A child who protests when her parents leave can’t be unusual. It’s logical, really. The bond between us has been nourished by hours of rocking, holding, singing, settling, playing, of just being together. This bond is strong and meaningful. This baby is my life. Yet, I have an other life too. So does her father. Our lives apart enable our life together. These things are linked and enmeshed — our life is plural. It seems only sensible that our child, now older, more determined and aware, should recognise and prefer more strongly her parents to any other human beings offered her. But the routine of our emotional separation at daycare is intolerable and constant. Her resistance is strong and voluble. I wash in guilt. I recognise the authenticity of her need, the sincerity of her cries for us to stay, to not leave her. Even though these women are wonderful, and at other times, she speaks their names lovingly and says goodnight to them in an evening recital, they are not her mother. They are not her father. This bond we have been building between us, between parents and child, this bond we have been caring for her whole life sustains through these separations. She is not angry or distant when with us (as a book I read recently suggested would be the case—thanks Christopher Green, you twat). But it still hurts to leave her while she cries.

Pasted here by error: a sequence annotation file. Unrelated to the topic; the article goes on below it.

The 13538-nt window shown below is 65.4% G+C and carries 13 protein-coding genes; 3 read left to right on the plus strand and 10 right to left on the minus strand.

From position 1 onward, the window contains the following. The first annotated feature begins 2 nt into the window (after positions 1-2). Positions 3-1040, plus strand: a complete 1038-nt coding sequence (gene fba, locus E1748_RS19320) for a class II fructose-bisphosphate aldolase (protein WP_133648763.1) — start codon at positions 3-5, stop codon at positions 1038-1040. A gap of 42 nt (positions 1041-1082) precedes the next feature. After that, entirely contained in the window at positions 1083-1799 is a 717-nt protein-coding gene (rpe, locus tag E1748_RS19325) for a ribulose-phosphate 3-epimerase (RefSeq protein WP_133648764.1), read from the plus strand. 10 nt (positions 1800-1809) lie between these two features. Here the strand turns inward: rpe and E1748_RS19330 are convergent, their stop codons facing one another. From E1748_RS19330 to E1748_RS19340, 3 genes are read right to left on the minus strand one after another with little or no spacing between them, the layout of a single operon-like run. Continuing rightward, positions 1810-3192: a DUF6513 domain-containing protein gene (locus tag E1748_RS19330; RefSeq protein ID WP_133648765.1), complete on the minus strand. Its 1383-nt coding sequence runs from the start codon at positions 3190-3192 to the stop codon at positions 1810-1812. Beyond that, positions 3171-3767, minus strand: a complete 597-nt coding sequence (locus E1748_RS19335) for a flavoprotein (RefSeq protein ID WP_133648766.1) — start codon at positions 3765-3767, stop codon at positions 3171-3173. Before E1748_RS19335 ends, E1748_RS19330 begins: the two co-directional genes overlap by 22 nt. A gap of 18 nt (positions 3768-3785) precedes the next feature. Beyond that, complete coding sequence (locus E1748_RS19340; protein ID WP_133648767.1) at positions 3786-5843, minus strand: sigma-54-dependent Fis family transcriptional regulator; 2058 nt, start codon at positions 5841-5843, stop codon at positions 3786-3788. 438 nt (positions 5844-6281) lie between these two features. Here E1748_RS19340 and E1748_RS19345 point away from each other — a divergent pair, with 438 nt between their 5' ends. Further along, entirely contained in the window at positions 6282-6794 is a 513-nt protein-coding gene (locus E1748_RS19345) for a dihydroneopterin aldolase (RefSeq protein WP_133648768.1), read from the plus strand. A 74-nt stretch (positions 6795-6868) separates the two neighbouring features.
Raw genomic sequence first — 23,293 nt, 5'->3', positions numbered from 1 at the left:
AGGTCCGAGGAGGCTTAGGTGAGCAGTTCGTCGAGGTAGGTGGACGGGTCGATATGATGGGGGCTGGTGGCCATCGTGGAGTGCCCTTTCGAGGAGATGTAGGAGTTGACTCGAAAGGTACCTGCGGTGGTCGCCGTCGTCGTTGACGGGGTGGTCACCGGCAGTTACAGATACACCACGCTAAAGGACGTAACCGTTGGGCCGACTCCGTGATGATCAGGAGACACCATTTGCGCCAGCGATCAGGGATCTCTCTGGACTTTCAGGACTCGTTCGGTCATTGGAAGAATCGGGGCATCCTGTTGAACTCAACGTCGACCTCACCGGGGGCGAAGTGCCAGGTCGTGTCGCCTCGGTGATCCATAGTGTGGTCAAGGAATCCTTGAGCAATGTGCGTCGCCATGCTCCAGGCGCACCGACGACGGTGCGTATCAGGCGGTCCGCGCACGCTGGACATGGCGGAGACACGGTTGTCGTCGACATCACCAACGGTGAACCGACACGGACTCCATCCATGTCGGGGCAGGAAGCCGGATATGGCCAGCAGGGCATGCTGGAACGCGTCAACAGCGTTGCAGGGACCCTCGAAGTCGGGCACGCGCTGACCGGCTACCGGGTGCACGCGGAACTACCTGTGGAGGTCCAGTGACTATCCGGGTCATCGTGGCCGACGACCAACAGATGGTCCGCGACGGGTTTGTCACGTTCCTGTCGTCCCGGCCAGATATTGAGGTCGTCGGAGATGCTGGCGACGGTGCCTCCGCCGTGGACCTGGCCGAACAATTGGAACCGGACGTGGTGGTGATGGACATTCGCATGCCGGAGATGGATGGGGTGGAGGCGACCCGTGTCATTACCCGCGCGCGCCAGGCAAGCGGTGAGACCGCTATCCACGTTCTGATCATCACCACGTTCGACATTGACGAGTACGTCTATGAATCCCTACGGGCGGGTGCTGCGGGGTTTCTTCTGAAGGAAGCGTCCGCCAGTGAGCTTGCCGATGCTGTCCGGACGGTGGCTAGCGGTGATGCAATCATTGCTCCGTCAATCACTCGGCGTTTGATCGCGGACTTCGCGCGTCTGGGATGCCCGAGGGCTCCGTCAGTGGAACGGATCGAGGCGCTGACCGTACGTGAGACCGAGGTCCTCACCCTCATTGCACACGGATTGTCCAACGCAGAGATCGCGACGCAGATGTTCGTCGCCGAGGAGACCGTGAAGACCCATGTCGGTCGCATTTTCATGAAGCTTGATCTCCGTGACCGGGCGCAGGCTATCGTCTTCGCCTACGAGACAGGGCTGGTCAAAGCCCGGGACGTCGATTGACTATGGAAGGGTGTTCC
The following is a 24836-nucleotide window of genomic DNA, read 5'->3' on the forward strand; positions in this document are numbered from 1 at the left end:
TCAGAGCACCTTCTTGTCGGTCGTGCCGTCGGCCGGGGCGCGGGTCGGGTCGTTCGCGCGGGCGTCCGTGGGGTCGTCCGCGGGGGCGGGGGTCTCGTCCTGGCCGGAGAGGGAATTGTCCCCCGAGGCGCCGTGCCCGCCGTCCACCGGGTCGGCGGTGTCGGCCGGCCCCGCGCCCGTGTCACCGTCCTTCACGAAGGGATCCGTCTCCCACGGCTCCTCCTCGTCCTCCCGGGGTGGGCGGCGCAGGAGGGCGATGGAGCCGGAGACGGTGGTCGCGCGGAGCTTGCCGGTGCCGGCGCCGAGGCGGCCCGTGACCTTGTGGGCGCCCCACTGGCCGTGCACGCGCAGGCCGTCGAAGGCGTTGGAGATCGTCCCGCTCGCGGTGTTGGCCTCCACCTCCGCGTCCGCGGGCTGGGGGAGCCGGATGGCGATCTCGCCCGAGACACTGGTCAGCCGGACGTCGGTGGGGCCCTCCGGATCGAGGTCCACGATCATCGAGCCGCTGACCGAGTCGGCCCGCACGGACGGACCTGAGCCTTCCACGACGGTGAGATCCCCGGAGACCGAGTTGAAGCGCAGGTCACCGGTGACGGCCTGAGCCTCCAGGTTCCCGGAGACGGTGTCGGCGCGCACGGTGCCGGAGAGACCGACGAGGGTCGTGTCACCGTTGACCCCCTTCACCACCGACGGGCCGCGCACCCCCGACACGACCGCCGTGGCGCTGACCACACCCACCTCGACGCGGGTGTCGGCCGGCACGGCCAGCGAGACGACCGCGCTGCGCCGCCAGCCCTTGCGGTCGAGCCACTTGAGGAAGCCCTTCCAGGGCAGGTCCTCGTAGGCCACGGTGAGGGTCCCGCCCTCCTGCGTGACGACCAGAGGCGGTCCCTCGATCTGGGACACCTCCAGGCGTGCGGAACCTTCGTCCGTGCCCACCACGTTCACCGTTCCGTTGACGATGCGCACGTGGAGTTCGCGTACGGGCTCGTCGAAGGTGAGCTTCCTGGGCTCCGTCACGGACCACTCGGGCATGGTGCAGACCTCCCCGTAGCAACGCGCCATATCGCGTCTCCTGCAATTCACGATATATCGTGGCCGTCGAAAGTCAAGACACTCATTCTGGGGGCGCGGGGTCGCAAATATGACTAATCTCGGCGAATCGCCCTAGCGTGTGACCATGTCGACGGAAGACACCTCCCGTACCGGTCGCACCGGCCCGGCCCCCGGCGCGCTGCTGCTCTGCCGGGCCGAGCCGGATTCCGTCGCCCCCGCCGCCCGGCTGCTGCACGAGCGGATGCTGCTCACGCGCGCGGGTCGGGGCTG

I wrote this on an undated piece of paper, but it must have been in about April of this year (six months ago now!), when S was getting used to new carers and friends at the daycare. She’d moved up an age group, and it was an exciting but emotional time. We all kept brave faces for her, but by the time I got to work I would be in tears. Aching from leaving her, stressed at the workday ahead, I would ring the daycare to check and be assured, in kind and helpful voices that made me want to weep even more, that she had stopped crying very quickly after we left. It only made me feel slightly better. It took a few weeks for her to adjust, for us all to adjust. But adjust we did, and ‘Toddler house’ is as much a part of S’s life now as going to the park or the beach – and something looked forward to just as much as those special places! She does not cry anymore, not even a little bit. It’s astonishing in some ways, the degree of her adaptation. The staff tell me of other kids who never adjust to that moment of separation—years of morning tears. I am grateful for her strong spirit, for the faith in our bond. I am grateful for choice, even if sometimes it means our tears.
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